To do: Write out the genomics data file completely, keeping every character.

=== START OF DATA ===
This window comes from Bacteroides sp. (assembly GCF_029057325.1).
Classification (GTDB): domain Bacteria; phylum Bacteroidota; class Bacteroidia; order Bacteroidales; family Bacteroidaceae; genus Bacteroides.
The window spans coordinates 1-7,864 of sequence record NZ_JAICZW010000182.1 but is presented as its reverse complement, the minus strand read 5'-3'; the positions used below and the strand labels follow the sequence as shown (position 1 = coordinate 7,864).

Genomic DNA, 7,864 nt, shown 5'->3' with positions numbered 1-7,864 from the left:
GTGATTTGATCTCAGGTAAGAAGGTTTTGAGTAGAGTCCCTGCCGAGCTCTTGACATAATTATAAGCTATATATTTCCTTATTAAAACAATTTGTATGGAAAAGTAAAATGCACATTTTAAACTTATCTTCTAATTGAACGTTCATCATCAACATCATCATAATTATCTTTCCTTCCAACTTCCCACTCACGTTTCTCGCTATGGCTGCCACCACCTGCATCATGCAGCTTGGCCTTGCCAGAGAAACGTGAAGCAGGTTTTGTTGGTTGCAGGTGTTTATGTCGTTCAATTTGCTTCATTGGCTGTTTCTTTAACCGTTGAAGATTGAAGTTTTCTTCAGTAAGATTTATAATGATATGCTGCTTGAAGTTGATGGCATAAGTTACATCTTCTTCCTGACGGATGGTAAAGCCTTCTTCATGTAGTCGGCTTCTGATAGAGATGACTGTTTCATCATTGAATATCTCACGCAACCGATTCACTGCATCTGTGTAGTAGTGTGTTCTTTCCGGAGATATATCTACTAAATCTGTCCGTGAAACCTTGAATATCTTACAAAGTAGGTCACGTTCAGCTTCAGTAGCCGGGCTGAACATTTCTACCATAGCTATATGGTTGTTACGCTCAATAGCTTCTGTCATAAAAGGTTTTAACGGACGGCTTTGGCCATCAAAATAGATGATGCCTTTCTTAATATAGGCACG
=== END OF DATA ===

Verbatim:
This window comes from Bacteroides sp. (assembly GCF_029057325.1).
Classification (GTDB): domain Bacteria; phylum Bacteroidota; class Bacteroidia; order Bacteroidales; family Bacteroidaceae; genus Bacteroides.
The window spans coordinates 1-7,864 of sequence record NZ_JAICZW010000182.1 but is presented as its reverse complement, the minus strand read 5'-3'; the positions used below and the strand labels follow the sequence as shown (position 1 = coordinate 7,864).

Genomic DNA, 7,864 nt, shown 5'->3' with positions numbered 1-7,864 from the left:
GTGATTTGATCTCAGGTAAGAAGGTTTTGAGTAGAGTCCCTGCCGAGCTCTTGACATAATTATAAGCTATATATTTCCTTATTAAAACAATTTGTATGGAAAAGTAAAATGCACATTTTAAACTTATCTTCTAATTGAACGTTCATCATCAACATCATCATAATTATCTTTCCTTCCAACTTCCCACTCACGTTTCTCGCTATGGCTGCCACCACCTGCATCATGCAGCTTGGCCTTGCCAGAGAAACGTGAAGCAGGTTTTGTTGGTTGCAGGTGTTTATGTCGTTCAATTTGCTTCATTGGCTGTTTCTTTAACCGTTGAAGATTGAAGTTTTCTTCAGTAAGATTTATAATGATATGCTGCTTGAAGTTGATGGCATAAGTTACATCTTCTTCCTGACGGATGGTAAAGCCTTCTTCATGTAGTCGGCTTCTGATAGAGATGACTGTTTCATCATTGAATATCTCACGCAACCGATTCACTGCATCTGTGTAGTAGTGTGTTCTTTCCGGAGATATATCTACTAAATCTGTCCGTGAAACCTTGAATATCTTACAAAGTAGGTCACGTTCAGCTTCAGTAGCCGGGCTGAACATTTCTACCATAGCTATATGGTTGTTACGCTCAATAGCTTCTGTCATAAAAGGTTTTAACGGACGGCTTTGGCCATCAAAATAGATGATGCCTTTCTTAATATAGGCACG